What Is Orthodontics?
Learn Who We Are and What We Do
Welcome to the World of Orthodontics
In the same way that doctors choose to specialize in areas such as cardiology and neurology, dentists can also choose certain fields to specialize in. Orthodontics is a dental specialty that aims to prevent, diagnose, and treat facial and dental irregularities, such as malocclusions (bad bites). Many orthodontic practices are limited to dentofacial orthopedics and general orthodontics but can successfully treat patients of any age.
Orthodontists are fully qualified dentists who embark on a further three years of university-based study and gain extensive clinical experience in an orthodontic residency program. The American Association of Orthodontists (AAO) is the regulating body for this branch of dentistry. Selecting an orthodontist who is a member of this organization adds the assurance that orthodontic treatment is being administered by an individual with specialty education in oral biology and biomechanics. The AAO recommends that children should first be examined by an orthodontist around the age of seven to ensure that jaw and tooth irregularities are not beginning to form.
What Does an Orthodontist Do?
Orthodontists are experts in correcting misalignments of the teeth and jaw. There are many debilitating problems associated with misalignment, for example, speech defects, difficulty chewing, and difficulty maintaining adequate oral hygiene.
Here is a brief overview of some of the most common issues an orthodontist can successfully treat:
Anteroposterior deviations – Common examples of anteroposterior deviations include underbite (the lower teeth are positioned further forward than the upper teeth) and overbite (the upper teeth are positioned further forward than the lower teeth). Both of these deviations can cause difficulty articulating and chewing.
Overcrowding – Overcrowding is one of the most common problems orthodontists treat. On occasion, lack of jawbone space means adult teeth cannot erupt in alignment with existing teeth. The orthodontist is able to realign the teeth using a number of unobtrusive devices and treatments.
- Aesthetic issues – In some cases, the shape of the whole face is negatively impacted by malocclusions or a bad bite. The orthodontist can restructure and realign the jaw, lips, and teeth to create a beautiful, even smile.
How does an orthodontist realign jaws and teeth?
Initially, the orthodontist conducts a thorough examination of the jaw and teeth. Panoramic X-rays and study models (bite impressions) will be taken prior to the orthodontist making treatment recommendations. The orthodontist will recommend the best treatment plan for the patient’s particular condition.
Here is a brief overview of some of the treatments orthodontists may use:
- Orthodontics braces – The combination of brackets (which are affixed to each individual tooth), and an arch-wire (which connects each bracket) are commonly placed to gently train the teeth into proper alignment. Orthodontics braces can be made of metal, ceramics or clear (“invisible”) materials.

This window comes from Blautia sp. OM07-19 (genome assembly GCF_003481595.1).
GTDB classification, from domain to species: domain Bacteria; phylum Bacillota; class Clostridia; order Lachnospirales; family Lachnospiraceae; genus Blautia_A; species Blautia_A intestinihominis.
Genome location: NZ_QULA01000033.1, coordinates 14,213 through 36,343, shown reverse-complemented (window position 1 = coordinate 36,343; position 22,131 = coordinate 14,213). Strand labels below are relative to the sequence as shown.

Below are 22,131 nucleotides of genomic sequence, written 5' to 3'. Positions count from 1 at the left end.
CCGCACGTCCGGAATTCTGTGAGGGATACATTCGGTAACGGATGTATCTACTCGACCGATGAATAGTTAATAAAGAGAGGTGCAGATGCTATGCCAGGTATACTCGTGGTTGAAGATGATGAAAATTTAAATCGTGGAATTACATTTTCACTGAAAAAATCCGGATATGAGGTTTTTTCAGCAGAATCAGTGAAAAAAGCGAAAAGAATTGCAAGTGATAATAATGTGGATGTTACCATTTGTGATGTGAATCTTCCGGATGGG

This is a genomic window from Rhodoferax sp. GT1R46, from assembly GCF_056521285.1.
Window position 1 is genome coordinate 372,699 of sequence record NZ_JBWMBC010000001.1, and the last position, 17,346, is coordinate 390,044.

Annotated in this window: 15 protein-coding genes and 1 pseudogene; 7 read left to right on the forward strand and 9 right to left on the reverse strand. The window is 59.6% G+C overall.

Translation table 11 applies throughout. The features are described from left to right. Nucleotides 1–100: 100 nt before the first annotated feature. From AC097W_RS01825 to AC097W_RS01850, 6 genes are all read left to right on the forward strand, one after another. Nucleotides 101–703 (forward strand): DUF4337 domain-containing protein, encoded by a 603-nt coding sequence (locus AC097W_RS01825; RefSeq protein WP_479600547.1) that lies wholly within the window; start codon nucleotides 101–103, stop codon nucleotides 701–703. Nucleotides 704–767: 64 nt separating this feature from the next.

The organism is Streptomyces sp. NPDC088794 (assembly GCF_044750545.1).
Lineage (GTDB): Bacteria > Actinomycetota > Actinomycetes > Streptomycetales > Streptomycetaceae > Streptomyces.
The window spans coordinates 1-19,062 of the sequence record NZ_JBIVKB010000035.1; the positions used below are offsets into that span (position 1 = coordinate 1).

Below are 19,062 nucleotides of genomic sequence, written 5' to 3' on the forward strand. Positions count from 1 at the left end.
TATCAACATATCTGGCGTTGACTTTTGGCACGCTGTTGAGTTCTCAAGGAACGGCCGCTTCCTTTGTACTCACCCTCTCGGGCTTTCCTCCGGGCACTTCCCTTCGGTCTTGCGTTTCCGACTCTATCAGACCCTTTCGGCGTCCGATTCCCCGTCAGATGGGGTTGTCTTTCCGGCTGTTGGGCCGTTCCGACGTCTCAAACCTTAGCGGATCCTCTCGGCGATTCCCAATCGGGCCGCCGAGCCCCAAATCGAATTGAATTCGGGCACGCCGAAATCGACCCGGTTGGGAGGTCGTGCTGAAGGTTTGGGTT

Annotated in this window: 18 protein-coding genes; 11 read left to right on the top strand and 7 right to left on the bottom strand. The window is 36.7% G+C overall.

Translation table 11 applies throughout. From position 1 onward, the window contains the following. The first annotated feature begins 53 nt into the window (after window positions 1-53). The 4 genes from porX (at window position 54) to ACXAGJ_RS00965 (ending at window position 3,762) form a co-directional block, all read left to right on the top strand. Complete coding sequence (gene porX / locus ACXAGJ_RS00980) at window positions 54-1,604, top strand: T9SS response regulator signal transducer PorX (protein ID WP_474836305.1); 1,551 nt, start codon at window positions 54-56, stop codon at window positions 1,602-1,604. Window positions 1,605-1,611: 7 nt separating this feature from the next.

- Headgear and facemasks – These devices are generally used to correct a developmental problem, such as an overbite or an underbite. In addition to the dental braces, the orthodontist will design the headgear and/or facemask which fit around the head and attaches to the braces. This structure will further encourage the teeth and jawbone into alignment.
- Retainers – After the orthodontist has realigned the teeth using dental braces, removable devices or a headgear, a retainer may then be provided to ensure that the teeth do not begin to move back toward their original positions. Retainers are generally worn until the underlying bone has reformed into the correct position.
- Clear Aligners - This is a newer, removable type of dental aligner that is completely transparent. Clear aligners, including Invisalign®, do not interfere with eating because of its removable nature, and mechanically works in the same way as traditional metal braces.
How do I choose an orthodontist?
It starts with your initial consultation. The orthodontist that you are choosing should have the highest credentials in the field, be well trained in that specialty, be highly educated in the latest technological advances, but most importantly be personable, caring, attentive and respectful.
Dr. Oh believes that the doctor/patient relationship is a team effort. A patient should be comfortable with his or her orthodontist and should be able to ask any question at any time. After four years of dental school, all orthodontists have an additional two to three years of specialty training. It is important to remember that not only training and expertise are part of the orthodontic experience, but personality and "fit" are equally important.
In choosing an orthodontist, many patients will seek referrals from their dentists, pediatricians, friends, or the internet. However, most importantly choose the orthodontist that you are most comfortable with and whose diagnosis and treatment plan makes the most logical sense. Remember... this is a long term commitment!
Have more questions about our orthodontic treatments? Contact our office and we are happy to discuss which option is best for you.